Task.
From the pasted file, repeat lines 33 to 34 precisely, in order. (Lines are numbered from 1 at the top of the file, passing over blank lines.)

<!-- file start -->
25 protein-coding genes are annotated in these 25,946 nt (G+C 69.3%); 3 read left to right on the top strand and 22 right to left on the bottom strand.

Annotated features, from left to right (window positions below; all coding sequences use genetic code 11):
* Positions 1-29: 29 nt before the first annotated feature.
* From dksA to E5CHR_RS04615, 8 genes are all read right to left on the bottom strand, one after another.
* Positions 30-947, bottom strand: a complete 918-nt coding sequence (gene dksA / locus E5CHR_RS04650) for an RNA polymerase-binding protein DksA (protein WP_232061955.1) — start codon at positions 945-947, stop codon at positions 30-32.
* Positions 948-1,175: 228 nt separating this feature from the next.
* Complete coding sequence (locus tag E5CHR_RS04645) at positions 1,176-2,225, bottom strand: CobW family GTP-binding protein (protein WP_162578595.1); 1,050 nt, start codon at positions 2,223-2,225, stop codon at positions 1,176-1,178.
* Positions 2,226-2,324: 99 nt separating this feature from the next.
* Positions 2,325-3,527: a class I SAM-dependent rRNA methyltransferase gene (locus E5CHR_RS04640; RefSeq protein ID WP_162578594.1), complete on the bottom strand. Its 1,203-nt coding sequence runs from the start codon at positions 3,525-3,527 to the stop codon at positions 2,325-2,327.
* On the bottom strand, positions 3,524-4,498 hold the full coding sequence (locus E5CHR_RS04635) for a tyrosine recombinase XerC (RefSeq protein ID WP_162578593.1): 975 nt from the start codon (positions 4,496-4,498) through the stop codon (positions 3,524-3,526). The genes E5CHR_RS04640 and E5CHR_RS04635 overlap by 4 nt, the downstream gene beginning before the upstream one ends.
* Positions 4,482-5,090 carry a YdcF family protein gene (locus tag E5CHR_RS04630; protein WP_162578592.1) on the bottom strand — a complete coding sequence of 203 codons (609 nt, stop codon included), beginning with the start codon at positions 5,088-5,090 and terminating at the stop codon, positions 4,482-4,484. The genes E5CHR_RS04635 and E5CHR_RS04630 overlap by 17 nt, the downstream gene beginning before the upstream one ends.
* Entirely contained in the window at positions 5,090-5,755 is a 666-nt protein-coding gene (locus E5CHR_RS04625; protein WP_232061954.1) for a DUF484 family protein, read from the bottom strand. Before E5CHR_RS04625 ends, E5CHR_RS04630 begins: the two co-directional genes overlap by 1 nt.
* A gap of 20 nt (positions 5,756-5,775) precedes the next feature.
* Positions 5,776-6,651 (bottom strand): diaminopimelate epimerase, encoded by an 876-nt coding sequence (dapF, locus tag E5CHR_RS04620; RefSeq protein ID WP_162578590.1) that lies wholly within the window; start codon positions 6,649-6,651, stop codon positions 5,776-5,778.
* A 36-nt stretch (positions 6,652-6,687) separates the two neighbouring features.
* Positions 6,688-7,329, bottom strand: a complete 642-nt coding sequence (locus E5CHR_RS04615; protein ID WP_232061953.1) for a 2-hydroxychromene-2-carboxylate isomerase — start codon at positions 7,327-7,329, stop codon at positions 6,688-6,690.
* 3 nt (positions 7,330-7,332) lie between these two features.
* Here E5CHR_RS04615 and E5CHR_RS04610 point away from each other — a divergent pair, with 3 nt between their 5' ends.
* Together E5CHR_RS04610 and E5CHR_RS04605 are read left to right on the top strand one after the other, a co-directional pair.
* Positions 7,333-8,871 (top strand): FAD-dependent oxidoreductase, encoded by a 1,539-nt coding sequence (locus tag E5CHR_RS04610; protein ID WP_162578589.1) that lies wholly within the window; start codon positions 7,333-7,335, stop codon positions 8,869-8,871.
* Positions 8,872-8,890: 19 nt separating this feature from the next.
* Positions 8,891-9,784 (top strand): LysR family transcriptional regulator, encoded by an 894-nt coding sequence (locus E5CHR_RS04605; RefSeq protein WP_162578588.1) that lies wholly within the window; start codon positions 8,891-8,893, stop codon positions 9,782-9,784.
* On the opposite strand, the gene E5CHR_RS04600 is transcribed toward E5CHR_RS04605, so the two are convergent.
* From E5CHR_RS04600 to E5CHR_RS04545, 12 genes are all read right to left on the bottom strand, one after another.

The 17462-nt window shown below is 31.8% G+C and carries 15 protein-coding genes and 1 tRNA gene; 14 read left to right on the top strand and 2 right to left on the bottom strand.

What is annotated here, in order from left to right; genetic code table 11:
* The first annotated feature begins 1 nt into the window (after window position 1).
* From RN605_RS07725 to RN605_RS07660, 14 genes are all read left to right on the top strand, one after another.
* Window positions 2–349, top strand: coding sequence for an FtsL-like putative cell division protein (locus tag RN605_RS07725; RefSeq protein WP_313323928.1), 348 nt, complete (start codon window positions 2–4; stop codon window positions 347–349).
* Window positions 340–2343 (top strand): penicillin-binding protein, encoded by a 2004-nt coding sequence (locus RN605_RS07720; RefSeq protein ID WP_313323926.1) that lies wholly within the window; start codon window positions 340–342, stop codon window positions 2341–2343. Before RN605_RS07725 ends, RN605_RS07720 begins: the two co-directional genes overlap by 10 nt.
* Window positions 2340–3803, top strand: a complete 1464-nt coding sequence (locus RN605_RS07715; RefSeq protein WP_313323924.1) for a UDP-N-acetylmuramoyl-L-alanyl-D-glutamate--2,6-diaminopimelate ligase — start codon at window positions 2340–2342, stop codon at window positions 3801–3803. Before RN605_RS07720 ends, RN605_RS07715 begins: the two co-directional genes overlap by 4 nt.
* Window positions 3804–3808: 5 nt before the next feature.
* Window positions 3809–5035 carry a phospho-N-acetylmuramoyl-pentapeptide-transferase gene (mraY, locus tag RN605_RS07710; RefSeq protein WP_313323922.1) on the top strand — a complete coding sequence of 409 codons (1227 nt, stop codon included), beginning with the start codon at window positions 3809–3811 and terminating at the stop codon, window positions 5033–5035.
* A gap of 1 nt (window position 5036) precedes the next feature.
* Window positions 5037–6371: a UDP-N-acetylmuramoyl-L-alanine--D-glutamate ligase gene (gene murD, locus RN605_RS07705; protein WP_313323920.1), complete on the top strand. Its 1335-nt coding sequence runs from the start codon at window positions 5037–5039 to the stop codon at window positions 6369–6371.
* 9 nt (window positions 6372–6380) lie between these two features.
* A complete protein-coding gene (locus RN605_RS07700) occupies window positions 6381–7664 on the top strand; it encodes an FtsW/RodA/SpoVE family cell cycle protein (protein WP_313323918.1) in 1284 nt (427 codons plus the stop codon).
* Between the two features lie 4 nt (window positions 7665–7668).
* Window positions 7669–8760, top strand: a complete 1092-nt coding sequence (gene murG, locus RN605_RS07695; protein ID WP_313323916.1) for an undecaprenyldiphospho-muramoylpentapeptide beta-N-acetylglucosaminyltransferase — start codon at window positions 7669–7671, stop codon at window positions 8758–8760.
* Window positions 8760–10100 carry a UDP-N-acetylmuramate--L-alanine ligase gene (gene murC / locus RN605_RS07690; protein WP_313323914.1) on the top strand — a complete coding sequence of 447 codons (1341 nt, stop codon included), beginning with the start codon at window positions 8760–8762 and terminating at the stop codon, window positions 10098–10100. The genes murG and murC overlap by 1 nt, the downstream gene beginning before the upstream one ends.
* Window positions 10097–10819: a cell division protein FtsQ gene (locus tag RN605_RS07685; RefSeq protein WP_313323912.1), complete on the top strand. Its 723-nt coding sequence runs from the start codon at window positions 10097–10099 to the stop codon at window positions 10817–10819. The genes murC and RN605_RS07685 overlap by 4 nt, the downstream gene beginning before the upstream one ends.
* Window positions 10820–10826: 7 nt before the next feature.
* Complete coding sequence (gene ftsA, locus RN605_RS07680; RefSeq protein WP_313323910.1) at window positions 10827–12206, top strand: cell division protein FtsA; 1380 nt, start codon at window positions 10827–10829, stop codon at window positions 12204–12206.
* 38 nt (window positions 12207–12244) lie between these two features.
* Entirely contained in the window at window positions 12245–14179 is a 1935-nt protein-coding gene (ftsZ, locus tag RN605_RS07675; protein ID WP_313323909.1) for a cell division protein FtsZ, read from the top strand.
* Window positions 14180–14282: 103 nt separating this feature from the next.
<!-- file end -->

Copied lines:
* Window positions 3809–5035 carry a phospho-N-acetylmuramoyl-pentapeptide-transferase gene (mraY, locus tag RN605_RS07710; RefSeq protein WP_313323922.1) on the top strand — a complete coding sequence of 409 codons (1227 nt, stop codon included), beginning with the start codon at window positions 3809–3811 and terminating at the stop codon, window positions 5033–5035.
* A gap of 1 nt (window position 5036) precedes the next feature.